Blasting Brattiness

angry childManagement Parallel: Setting realistic expectations and using professional, respectful language in the workplace.

I have been writing this blog for a long time, and over the years I have avoided the word “brat,” when referring to children.

I didn’t have a specific reason for that avoidance, other than the queasy feeling I get in my gut when unilaterally grouping a large number of misbehaving children under one label.

Lately, I have seen it popping up in articles and blogs for parents. The authors often have many good ideas and points, so let’s talk about brattiness for a minute.

You can read some of these yourself at these links.

Research has shown that there is a wide variety of reasons that children don’t follow rules, whine, act out, throw tantrums and display obstinacy. Hmm…sounds like a brat, doesn’t it? But those actions can cover an entire spectrum of conditions, disabilities, learning differences, and other barriers to what we consider good behavior.

Setting aside disabilities, the autism spectrum, and any other conditions that may be uncovered by testing…what is the main reason a child acts like a brat?

Could it be us?

We know that when children lack security, they are likely to be anxious or fearful. We know that when children are anxious or fearful, a natural outcome can be anger and aggression. We also know that the basic need of security is most often expressed in a child’s life by structure, consistency, and trust.

Why then, do we fall down so often in providing that structure and consistency that leads to trust?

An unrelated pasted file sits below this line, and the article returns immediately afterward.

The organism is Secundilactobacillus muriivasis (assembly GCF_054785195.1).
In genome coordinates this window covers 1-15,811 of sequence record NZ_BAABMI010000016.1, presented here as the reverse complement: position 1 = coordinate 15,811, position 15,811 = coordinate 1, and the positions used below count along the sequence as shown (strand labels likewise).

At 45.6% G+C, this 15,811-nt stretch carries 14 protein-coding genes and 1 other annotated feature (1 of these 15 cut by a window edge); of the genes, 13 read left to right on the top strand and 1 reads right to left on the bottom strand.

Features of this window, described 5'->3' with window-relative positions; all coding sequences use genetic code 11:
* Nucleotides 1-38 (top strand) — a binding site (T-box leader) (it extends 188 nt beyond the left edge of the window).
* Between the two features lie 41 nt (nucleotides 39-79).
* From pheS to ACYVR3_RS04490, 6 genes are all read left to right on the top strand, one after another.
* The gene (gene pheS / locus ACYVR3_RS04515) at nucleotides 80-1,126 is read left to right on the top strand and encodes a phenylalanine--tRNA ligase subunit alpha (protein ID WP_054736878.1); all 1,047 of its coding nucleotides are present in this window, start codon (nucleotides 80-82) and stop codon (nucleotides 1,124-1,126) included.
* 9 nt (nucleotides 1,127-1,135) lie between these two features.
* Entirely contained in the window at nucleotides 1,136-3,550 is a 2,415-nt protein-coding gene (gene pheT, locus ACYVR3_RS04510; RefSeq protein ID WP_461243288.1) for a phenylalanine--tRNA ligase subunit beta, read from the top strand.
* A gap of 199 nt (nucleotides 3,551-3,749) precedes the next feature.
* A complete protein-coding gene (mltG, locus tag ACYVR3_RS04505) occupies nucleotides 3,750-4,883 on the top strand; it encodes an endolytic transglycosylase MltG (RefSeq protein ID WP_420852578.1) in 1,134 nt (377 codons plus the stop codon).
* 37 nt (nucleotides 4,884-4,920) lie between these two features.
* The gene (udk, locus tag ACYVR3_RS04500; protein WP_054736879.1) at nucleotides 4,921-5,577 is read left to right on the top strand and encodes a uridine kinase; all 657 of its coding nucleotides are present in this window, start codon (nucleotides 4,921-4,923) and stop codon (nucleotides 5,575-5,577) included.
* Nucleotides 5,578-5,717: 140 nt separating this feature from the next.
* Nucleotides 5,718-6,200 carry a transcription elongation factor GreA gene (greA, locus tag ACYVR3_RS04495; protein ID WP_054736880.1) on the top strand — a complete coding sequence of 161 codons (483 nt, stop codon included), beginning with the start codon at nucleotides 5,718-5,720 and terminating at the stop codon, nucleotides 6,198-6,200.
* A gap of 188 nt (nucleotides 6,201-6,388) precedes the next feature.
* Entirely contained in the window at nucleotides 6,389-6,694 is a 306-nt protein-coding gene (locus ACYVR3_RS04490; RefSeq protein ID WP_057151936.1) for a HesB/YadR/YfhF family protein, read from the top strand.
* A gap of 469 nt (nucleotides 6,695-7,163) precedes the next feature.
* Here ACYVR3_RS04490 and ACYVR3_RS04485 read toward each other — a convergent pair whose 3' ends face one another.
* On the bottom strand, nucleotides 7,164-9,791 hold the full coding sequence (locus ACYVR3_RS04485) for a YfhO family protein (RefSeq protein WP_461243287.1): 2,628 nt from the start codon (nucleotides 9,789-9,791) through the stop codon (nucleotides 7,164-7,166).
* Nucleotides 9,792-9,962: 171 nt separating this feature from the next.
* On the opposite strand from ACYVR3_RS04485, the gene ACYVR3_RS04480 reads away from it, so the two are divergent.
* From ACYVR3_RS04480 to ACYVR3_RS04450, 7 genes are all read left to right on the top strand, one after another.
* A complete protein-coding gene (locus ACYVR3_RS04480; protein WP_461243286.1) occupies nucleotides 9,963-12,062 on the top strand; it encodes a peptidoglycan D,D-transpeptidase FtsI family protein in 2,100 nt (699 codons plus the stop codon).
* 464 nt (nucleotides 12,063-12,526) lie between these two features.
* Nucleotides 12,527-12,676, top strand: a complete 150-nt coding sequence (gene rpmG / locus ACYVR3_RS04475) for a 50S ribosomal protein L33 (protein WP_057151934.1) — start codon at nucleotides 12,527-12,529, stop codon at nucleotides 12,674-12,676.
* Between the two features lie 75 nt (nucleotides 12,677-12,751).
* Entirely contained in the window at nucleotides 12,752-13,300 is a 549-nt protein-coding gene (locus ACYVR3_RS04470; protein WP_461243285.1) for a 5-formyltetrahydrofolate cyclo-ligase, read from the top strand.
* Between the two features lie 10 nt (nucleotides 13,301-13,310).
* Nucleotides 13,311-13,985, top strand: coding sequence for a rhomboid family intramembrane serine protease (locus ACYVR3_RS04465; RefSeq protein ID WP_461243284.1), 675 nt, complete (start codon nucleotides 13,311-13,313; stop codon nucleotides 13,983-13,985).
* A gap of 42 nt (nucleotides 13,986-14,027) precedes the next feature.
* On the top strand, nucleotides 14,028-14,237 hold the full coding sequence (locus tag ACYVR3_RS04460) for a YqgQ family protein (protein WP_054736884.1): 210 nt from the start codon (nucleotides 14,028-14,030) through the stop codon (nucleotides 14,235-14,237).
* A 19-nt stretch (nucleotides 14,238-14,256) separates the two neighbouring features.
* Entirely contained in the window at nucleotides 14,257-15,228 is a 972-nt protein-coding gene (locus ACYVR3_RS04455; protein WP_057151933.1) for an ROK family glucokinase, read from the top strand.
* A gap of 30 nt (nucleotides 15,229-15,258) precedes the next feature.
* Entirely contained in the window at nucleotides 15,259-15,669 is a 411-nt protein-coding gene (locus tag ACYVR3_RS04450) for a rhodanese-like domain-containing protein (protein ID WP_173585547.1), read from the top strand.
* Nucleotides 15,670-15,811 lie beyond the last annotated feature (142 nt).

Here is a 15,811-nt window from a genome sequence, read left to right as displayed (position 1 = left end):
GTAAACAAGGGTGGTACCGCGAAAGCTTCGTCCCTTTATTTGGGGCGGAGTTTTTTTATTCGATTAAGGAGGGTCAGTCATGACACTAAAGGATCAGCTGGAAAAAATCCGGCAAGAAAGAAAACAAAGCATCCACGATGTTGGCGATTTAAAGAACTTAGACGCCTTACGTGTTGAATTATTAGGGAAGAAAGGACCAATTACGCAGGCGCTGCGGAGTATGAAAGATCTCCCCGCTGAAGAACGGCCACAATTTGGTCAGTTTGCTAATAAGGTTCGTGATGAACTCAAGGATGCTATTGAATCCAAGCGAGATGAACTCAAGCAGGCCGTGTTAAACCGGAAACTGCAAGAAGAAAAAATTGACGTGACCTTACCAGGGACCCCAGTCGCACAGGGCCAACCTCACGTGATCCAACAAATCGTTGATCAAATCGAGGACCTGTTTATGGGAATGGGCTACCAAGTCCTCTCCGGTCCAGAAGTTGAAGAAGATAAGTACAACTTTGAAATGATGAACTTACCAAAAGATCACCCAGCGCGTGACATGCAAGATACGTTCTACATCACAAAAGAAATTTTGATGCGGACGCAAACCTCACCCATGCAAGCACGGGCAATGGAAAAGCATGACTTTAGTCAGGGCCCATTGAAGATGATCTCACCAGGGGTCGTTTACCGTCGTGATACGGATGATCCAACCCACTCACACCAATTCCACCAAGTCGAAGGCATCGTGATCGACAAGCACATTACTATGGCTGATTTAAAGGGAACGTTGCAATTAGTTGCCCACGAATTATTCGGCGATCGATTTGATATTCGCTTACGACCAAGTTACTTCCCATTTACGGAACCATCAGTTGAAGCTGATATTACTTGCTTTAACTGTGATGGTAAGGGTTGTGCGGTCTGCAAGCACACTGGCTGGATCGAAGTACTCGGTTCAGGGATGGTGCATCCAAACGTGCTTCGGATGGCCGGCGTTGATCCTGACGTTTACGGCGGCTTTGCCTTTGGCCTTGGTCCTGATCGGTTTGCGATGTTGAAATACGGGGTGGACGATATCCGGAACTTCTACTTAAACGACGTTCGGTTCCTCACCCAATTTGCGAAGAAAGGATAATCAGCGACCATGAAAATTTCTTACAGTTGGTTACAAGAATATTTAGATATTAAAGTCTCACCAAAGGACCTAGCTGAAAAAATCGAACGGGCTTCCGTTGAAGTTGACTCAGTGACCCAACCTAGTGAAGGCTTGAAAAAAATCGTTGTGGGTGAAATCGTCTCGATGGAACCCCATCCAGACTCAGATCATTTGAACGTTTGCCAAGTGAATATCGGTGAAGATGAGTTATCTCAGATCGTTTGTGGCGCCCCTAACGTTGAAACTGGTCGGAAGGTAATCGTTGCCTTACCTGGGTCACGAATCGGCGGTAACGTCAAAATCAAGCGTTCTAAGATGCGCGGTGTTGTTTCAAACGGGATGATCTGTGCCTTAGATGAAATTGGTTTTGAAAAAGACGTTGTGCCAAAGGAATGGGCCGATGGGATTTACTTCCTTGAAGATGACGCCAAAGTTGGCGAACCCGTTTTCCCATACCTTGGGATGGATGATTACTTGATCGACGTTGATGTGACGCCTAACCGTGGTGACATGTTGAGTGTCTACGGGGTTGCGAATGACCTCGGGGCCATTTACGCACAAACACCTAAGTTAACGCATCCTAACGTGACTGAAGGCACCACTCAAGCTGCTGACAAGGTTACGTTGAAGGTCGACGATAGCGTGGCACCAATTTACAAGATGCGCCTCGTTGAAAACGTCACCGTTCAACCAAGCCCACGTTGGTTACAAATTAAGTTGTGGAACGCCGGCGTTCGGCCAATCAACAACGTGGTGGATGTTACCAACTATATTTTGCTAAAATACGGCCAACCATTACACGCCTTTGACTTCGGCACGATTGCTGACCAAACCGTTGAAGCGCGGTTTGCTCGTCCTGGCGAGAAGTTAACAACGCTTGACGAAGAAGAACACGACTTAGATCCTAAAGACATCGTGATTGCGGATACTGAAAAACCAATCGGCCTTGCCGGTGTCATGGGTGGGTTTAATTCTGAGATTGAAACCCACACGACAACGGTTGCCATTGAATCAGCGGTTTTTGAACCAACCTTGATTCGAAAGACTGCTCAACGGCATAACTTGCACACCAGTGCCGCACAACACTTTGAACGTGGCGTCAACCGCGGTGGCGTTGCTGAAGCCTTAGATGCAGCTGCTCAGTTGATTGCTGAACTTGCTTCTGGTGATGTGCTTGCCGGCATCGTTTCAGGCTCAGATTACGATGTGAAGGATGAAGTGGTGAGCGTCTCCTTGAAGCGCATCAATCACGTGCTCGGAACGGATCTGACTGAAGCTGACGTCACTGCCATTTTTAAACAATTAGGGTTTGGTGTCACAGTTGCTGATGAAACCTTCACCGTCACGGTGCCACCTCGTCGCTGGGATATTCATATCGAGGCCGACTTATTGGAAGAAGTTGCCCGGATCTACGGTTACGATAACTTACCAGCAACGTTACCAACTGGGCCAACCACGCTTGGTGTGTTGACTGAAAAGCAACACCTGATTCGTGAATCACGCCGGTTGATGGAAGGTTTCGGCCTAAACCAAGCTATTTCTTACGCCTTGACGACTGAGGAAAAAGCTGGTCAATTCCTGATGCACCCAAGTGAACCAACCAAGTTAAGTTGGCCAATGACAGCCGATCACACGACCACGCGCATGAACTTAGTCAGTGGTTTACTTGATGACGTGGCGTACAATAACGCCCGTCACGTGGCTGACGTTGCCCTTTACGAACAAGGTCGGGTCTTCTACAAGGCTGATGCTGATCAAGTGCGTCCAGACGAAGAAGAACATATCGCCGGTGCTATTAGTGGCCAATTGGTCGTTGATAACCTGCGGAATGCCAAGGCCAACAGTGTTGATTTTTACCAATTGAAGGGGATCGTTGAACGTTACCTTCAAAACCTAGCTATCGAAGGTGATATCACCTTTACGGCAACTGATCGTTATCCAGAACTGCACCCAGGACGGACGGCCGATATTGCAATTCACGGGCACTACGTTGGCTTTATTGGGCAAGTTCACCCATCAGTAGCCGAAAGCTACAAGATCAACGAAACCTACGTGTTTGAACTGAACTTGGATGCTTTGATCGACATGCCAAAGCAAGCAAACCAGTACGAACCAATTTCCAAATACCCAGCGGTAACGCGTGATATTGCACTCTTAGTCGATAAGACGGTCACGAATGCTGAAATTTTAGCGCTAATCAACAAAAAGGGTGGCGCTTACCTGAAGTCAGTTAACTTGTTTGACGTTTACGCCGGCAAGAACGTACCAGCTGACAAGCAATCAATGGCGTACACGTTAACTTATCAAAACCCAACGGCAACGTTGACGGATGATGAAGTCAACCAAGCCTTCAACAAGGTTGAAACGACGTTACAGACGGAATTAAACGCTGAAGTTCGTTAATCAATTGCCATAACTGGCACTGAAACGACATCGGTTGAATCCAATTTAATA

As you will read in these articles I reference, it is because it is hard work to be consistent. It takes an effort to remove the emotion out of being challenged and questioned and defied, and to be the adult in a situation…over and over again. It takes courage to think through your rules, to make them logical and explainable at any age, and perhaps even to change your own paradigm as your child matures and has different needs.

Work, Effort, Courage. My gosh, I didn’t see that in the non-existent manual that no one ever gets when they have a child!

So, what do you do about it? How do you get to avoid that “brat” label for your kids?

  1. Start early if you can. Don’t make rules you cannot explain or consistently enforce. Think this through with your partner, and try to remember how incredibly annoyed and frustrated you were as a child when a grown-up simply said, “Because I said so.”
  2. If your child is already acting out, determine first if there is a medical or psychological reason for that and address it. This does not mean that you throw in the towel on making rules that make sense and enforcing them, but it does mean that you may need to approach that a little differently with a child who has disabilities or learning differences.
  3. If your child is already a teen and has morphed from bratty behavior to outright defiance and anger, you have a challenge before you. Talk honestly with your partner first and find your united front, and then talk with your teen. Create an emotional construct for things you see on the horizon, and try to keep the emotion (and your ego) out of the mix.

Communicate honestly at any age. Apologize if you have been wrong. Insist on the respect you deserve as a parent and caregiver. Be consistent from now on. If it sounds hard, it is because it is. Good and respectful parenting isn’t for sissies, but you can do it.

Your “brat” is counting on it.


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